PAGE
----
Fire Test

This video shows that fire-treated cellulose insulation can provide over 50% more fire resistance than traditional fiberglass insulation.

1,200 Degrees Thermal Test

When exposed to the especially hot blue flame of a blowtorch, celulose insulation refused to ignite, with a light charring being the only external reaction to the contact.

INSU-GREEN Cellulose Insulation Provides a Green, Efficient, Non-Toxic Thermal Solution

  • Save up to 40% on power bill

  • Reduces Room Temperature by up to 8°C

  • Easy To Install

  • Does Not Irritate Skin

  • Mold and Fungus Resistant

  • Insect and Rodent Repellant

The thermal protection of a home is essential; controlling durability, cost of operation and property owners and tenants' comfort. Fiberglass insulation is the standard bearer. The ubiquitous bales of pink and yellow fiberglass insulate more than 90% of the new homes built in the United States. But thanks to advances in technology we have new and better alternatives.

The common standard by which insulation is measured, R-value, is the level of resistance to heat flow. R-value measures conductive resistance – the ability of a material to impede the flow of heat along the continuous chain of matter that makes up a solid material. Most of a home’s heat is typically lost through conduction. Cellulose is not unusual in this regard. Like many insulation materials, it provides an R-value of approximately R-3.8 per inch of thickness. But, air leakage through cracks, voids, and gaps is important, responsible for approximately one-third of an average home’s heat loss. Cellulose is a superb air-blocker. Heat and comfort are also lost through convection; when drafty currents of air within the house, wall cavities or attics, move heat to other locations. Tightly packed cellulose provides a thermally efficient, cost effective, and comfortable solution.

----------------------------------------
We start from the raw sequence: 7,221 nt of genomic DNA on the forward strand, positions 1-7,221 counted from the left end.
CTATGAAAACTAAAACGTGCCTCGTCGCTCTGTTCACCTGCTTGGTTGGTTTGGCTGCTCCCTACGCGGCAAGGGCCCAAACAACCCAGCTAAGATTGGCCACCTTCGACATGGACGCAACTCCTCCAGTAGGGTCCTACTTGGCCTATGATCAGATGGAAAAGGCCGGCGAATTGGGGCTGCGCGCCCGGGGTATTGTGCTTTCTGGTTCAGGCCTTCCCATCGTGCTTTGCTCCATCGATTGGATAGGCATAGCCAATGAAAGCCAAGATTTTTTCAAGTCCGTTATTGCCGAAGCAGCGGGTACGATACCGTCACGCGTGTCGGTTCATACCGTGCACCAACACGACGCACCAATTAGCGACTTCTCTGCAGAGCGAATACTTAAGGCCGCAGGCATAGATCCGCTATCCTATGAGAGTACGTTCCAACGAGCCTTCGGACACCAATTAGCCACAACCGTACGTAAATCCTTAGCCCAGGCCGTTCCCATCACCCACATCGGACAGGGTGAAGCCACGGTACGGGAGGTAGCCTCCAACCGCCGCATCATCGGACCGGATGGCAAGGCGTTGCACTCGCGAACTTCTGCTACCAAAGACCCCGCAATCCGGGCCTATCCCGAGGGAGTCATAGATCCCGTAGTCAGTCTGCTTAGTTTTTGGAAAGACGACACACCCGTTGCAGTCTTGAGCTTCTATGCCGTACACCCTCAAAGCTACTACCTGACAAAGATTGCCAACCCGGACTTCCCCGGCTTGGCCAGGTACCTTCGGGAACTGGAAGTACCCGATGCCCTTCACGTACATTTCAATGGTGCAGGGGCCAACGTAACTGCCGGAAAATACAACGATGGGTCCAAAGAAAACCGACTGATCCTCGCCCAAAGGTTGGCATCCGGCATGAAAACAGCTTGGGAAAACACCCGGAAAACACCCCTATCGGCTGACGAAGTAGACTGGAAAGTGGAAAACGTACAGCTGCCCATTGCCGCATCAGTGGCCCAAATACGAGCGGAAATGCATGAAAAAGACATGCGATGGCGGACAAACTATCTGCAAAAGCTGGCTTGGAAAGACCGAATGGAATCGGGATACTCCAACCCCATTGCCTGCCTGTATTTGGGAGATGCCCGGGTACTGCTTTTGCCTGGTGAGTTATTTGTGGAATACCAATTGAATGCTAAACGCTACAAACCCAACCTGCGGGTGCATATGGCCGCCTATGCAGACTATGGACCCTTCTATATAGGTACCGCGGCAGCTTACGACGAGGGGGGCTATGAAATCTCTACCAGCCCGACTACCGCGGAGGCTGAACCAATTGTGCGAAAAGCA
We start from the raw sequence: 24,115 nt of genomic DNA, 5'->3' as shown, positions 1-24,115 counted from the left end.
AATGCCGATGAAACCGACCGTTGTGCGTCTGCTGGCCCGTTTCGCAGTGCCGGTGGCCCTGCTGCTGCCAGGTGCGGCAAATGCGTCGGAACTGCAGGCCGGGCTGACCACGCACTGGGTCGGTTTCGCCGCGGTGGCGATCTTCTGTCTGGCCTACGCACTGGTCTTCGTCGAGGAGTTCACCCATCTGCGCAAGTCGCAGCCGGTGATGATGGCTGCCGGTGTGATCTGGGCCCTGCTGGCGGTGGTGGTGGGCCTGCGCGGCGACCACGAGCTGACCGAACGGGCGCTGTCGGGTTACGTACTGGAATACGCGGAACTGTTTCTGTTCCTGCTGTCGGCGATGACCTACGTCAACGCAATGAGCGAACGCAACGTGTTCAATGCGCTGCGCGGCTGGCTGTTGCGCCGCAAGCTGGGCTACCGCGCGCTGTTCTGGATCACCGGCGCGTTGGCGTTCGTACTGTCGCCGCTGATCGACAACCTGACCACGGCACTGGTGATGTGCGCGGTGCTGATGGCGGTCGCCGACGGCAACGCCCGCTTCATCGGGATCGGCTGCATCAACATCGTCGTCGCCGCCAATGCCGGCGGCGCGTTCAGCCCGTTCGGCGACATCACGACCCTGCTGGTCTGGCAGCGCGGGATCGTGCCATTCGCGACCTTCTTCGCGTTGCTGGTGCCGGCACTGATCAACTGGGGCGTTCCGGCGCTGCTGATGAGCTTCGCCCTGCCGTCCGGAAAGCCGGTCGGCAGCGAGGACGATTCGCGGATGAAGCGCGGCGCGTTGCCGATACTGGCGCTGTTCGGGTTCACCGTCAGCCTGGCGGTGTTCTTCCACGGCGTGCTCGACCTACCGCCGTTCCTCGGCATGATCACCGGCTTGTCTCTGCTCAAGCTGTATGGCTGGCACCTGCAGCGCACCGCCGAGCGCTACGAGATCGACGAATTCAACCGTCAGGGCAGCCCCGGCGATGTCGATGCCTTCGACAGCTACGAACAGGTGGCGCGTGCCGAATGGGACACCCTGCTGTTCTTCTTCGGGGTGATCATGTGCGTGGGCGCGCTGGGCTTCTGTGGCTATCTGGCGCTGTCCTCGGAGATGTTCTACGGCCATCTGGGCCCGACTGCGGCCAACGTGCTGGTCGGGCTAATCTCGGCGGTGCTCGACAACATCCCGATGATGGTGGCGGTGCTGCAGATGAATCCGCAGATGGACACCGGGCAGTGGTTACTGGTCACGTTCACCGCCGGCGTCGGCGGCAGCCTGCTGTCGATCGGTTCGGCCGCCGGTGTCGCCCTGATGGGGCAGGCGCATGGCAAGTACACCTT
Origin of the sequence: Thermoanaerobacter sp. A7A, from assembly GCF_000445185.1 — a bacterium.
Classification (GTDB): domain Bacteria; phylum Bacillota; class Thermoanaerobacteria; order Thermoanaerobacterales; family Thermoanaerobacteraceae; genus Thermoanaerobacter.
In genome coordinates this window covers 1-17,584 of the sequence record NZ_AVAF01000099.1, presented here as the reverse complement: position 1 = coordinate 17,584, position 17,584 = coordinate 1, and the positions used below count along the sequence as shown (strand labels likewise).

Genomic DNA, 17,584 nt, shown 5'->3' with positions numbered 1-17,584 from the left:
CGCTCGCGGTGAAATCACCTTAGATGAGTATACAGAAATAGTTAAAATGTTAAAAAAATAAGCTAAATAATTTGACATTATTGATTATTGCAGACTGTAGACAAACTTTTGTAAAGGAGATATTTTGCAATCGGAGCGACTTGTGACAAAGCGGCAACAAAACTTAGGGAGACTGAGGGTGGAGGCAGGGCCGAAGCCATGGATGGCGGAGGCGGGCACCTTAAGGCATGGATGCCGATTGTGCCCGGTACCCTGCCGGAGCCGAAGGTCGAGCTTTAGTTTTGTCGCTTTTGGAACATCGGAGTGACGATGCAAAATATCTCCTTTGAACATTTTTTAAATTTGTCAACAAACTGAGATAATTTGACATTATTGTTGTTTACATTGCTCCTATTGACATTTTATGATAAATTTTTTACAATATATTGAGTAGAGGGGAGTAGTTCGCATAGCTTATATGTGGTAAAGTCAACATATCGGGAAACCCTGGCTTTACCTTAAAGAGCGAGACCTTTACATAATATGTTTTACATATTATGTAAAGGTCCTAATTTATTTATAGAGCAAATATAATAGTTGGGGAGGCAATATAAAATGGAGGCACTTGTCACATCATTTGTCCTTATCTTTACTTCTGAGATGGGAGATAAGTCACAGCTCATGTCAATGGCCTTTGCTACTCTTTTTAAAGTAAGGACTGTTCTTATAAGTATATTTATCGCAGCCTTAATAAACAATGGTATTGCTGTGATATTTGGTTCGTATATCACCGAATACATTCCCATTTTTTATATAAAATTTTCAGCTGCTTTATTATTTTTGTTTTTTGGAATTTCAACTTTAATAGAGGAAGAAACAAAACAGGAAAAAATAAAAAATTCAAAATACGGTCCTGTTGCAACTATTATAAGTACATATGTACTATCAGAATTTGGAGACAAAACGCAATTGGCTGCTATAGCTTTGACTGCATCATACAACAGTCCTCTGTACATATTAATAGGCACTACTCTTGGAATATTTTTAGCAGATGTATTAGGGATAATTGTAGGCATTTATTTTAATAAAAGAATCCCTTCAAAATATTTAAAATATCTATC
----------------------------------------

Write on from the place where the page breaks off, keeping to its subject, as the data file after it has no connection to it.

Thermal performance

The thermal performance of cellulose insulation compares favorably to other types of low cost insulation. The thermal conductivity of loose-fill cellulose is approximately 40 mW/m·K (an R-value of 3.8 per inch). This doesn’t represent the whole picture of thermal performance. Other important aspects are how well the building envelope is sealed from air infiltration, convective airflows, and thermal bridging.

Cellulose is very good at fitting around items in walls like pipes and wiring, leaving few air pockets that can reduce the overall efficiency of the wall. Dense pack cellulose can seal walls from air infiltration while providing the density to limit convection, when installed properly. The University of Colorado School of Architecture and Planning did a study that compared two identical test structures, one insulated with cellulose and the other with fiberglass. The cellulose insulation lost 26.4% less heat energy over time compared to the fiberglass insulation. It also was shown to tighten the structure more than 30%. Subsequent real world surveys have cellulose performing 20-30% better at reducing energy used for heating than fiberglass.

Six inches of blown in Cellulose insulation is all it takes to prevent the loss of heat due to air convection versus fiberglass alone. Even if you have fiberglass installed in your attic, you can improve its performance by providing a “cap” of Cellulose insulation six inches deep, which will save you money on your utility bills.

The Applications

Dry Cellulose (Loose Fill)

Dry Cellulose is generally blown into new or existing walls or ceilings. During installation by this method, the material will settle by as much as 20 per cent and must therefore be permanently supported.

Spray On Cellulose (Wet Spray)

Spray applied cellulose is used for insulating new stud framed walls (drywall) or ceilings during construction. The only difference between this application and the dry cellulose method is the addition of water, and sometimes with an adhesive, to the cellulose while spraying. Wet spraying helps seal cavities against air infiltration and eliminates settling problems.

Cellulose Panels (Batts)

Celulose panels are commonly installed in sidewalls of residential or commercial structures, but can also be installed in rim joists, attics, floors or other hard to insulate areas. They are also very functional where traditional loose fill or sprayed-in cellulose insulation is not practical

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